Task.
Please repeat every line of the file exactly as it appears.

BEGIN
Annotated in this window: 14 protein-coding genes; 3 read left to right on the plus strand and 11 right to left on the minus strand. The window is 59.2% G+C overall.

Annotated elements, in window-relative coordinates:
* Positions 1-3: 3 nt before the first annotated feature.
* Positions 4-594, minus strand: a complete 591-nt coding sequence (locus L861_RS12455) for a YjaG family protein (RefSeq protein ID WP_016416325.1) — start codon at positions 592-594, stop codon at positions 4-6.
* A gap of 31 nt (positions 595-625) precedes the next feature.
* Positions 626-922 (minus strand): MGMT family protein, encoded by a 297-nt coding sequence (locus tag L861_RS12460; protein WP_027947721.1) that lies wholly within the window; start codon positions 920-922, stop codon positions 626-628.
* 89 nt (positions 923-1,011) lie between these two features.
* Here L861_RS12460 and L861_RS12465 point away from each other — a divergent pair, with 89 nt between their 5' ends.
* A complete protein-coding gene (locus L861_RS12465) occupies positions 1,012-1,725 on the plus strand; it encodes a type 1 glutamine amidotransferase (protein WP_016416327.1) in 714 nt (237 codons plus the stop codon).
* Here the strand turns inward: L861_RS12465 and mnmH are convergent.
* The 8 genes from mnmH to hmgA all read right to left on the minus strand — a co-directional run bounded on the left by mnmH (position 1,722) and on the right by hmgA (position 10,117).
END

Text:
Annotated in this window: 14 protein-coding genes; 3 read left to right on the plus strand and 11 right to left on the minus strand. The window is 59.2% G+C overall.

Annotated elements, in window-relative coordinates:
* Positions 1-3: 3 nt before the first annotated feature.
* Positions 4-594, minus strand: a complete 591-nt coding sequence (locus L861_RS12455) for a YjaG family protein (RefSeq protein ID WP_016416325.1) — start codon at positions 592-594, stop codon at positions 4-6.
* A gap of 31 nt (positions 595-625) precedes the next feature.
* Positions 626-922 (minus strand): MGMT family protein, encoded by a 297-nt coding sequence (locus tag L861_RS12460; protein WP_027947721.1) that lies wholly within the window; start codon positions 920-922, stop codon positions 626-628.
* 89 nt (positions 923-1,011) lie between these two features.
* Here L861_RS12460 and L861_RS12465 point away from each other — a divergent pair, with 89 nt between their 5' ends.
* A complete protein-coding gene (locus L861_RS12465) occupies positions 1,012-1,725 on the plus strand; it encodes a type 1 glutamine amidotransferase (protein WP_016416327.1) in 714 nt (237 codons plus the stop codon).
* Here the strand turns inward: L861_RS12465 and mnmH are convergent.
* The 8 genes from mnmH to hmgA all read right to left on the minus strand — a co-directional run bounded on the left by mnmH (position 1,722) and on the right by hmgA (position 10,117).